Olivia Dolphin ’13 transfigured her childhood love of young adult fantasy into a multifaceted creative career.
When Olivia Dolphin ’13 was in third grade, her mother brought home a new book for her. The book, Harry Potter and the Sorcerer’s Stone, was about an orphan boy who went to wizard school. She had no idea then how, like an ancient prophecy waiting to spring forth, the book and its sequels would consume her life. “There was a chunk of time when it was just the first three books, and I would rotate between them,” she remembers. By the time the fourth book, Harry Potter and the Goblet of Fire, came out, she was attending midnight releases with fellow Potterheads, and contributing fan fiction to Internet sites about the battles of Harry, Hermione, and Ron against the forces of darkness.
“We try and uplift the voices that are not being heard and create a safe space
for new writers and creators.”
–Olivia Dolphin on Wizards in Space
“There was this robust community where those of us who felt a little different, and preferred reading in the library to going to gym class, could find each other,” she says. “You could write fiction or songs and put them online and people would care.” She began volunteering at Harry Potter–themed conferences, sharing at open mics and fangirling to “wizard rock.” Eventually, while double-majoring in writing and rhetoric and music performance at URI, she launched her own literary magazine—Wizards in Space—originating from an inside joke about whether mages can survive in the cosmos, and a desire to create a space for those struggling to find an outlet beyond the Potter-verse.
“We try and uplift the voices that are not being heard, and create a safe space for new writers and creators,” she says. Now on its fourth issue, the magazine publishes everything from original science fiction and fantasy to poetry. After graduating from URI, Dolphin earned a master’s in writing and publishing at Emerson College, and worked as a copywriter for jewelry designer Alex and Ani, which has its own Harry Potter-inspired line. She now works for insurance company Liberty Mutual as a user experience content strategist, which informs her creative work. “It helps me think critically about the functionality of the website and how users are going to feel when they hold this book.”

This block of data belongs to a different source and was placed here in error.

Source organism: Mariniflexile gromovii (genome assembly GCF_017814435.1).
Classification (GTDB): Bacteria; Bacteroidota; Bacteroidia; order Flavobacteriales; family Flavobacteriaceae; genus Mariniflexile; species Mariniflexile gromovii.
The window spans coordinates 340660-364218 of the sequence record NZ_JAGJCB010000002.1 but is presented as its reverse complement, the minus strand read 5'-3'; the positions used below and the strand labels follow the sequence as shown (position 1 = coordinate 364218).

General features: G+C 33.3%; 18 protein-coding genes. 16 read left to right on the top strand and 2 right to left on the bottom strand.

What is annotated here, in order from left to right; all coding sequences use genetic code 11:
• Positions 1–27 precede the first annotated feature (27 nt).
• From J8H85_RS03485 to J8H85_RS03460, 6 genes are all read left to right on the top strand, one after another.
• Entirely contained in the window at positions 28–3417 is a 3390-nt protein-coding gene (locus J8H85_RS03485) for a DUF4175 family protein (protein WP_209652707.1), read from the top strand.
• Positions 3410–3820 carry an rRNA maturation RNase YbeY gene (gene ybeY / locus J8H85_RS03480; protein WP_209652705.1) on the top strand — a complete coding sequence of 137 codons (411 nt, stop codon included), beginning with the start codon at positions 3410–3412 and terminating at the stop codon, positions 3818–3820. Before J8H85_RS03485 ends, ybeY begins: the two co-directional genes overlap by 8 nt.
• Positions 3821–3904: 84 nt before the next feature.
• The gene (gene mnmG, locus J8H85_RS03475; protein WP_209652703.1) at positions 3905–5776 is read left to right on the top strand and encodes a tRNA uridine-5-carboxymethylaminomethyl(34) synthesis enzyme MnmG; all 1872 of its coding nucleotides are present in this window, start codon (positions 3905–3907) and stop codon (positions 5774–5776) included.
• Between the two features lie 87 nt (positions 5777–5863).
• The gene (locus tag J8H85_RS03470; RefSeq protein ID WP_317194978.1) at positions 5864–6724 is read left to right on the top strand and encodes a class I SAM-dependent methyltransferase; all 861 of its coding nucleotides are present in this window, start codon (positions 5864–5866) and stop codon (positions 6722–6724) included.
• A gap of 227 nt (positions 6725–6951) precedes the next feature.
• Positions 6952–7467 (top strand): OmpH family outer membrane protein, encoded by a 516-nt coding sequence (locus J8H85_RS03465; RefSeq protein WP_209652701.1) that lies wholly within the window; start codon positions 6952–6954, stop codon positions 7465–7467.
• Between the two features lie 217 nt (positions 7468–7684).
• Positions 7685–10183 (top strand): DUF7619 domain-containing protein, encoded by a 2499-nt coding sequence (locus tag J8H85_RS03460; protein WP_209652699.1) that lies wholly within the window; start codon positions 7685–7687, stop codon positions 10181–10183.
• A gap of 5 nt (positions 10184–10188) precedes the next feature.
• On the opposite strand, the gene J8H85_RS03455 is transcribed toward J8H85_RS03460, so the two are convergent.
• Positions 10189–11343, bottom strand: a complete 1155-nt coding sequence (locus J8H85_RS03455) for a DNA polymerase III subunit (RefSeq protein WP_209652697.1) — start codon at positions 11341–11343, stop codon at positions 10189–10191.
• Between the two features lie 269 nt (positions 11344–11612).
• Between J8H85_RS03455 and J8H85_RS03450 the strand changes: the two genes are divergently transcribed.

Dolphin is now creating an anthology of her own poems with the working title, Letting Go and Other Lessons I Didn’t Want to Learn. She also released a song this past winter, “This Damn Christmas,” channeling the frustrations of holiday quarantining into a soulful piano ballad, and plans to release an EP of her music in the coming year. Meanwhile, Wizards in Space continues casting a spell on its several hundred readers from some 20 countries. “We want to reach 10 issues,” she says, “but beyond that, we have lofty goals of building a community with workshops and writing retreats where young writers can feel like they are really engaging in this space.” •